Great film, I love the tin man. always remember, "disregard the man behind the curtain."
Quick Tip by . July 22, 2010
posted in Movie Hype
This movie is a Classic that never gets old. It brings back memories every time I see it.
Quick Tip by . July 20, 2010
posted in Movie Hype
The film was way ahead of its time, even eerie at times. Definitely a legendary classic that everyone should see.
Quick Tip by . July 19, 2010
posted in Movie Hype
I personally hate The Wizard Of Oz. I always found it creepy and lame
Quick Tip by . July 17, 2010
posted in Movie Hype
If you have never seen this movie than you do not watch movies@!
Quick Tip by . June 03, 2010
The greatest American film, the first true classic fantasy film, and the most beloved family film of all time! A virtually perfect film. Flying monkeys, gay lions, fraudulent wizards, and Gothic castles. What's not to love?! : )
About the reviewer
Robert Morris ()
Ranked #74
Professionally, I am an independent management consultant who specializes in accelerated executive development and breakthrough high-impact organizational performance. I also review mostly business books … more
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The Wizard of Oz is a 1939 American musical film directed by Victor Fleming (and uncredited others) from a script mostly by Noel Langley, Florence Ryerson and Edgar Allan Woolf, with uncredited contributions by others. It was based on the 1900 children's novel of the same name by L. Frank Baum, with fantasy elements. It features Judy Garland, Ray Bolger, Jack Haley, Bert Lahr and Frank Morgan, with Billie Burke, Margaret Hamilton, Charles Grapewin, Clara Blandick and the Singer Midgets as the Munchkins. Notable in its use of special effects, use of Technicolor, fantasy storytelling and unusual characters, The Wizard of Oz has become, over the years, one of the best known of all films. Its impact, however, was not nearly as strongly felt at the time of its original release.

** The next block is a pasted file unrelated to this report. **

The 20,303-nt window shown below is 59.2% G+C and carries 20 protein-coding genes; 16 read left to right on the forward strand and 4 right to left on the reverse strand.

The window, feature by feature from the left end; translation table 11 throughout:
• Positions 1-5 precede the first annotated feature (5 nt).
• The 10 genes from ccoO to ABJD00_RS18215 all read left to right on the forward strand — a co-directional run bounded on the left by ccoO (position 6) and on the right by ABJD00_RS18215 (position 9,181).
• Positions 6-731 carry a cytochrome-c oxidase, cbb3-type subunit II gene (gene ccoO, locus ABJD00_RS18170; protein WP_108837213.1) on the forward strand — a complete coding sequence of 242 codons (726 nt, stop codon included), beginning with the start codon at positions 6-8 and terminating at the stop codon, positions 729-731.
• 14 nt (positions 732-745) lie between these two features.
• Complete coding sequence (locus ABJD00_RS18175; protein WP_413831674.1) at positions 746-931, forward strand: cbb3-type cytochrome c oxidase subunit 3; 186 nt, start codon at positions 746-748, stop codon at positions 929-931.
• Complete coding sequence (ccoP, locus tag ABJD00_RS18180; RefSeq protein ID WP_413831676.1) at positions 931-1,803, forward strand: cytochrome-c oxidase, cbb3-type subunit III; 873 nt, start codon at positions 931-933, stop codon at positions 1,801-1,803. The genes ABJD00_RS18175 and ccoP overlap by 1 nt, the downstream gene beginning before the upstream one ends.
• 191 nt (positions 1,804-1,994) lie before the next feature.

Dorothy Gale, a 12-year-old Kansas farmgirl, is knocked unconscious during a tornado. She, her dog Toto, and the farmhouse are transported to the magical Land of Oz. She sets out on the yellow brick road to the Emerald City to ask the Wizard of Oz to return her to Kansas. During her journey, she meets a Scarecrow, a Tin Man and a Cowardly Lion, who join her, hoping to receive what they lack themselves (a brain, a heart and courage, respectively). They are pursued by the Wicked Witch of the West, who wants her dead sister's magic ruby slippers, now worn by Dorothy.

Initially, The Wizard of Oz made only a small profit due to its enormous budget, despite largely favorable critical reviews. ...
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Director: Victor Fleming
Genre: Adventure, Classics, Family, Fantasy, Musical
Release Date: August 25, 1939
MPAA Rating: Unrated
DVD Release Date: 1999, 2005, 2009
Runtime: 103 minutes
Studio: Metro-Goldwyn-Mayer (MGM), Warner Bros. Pictures, Turner Entertainment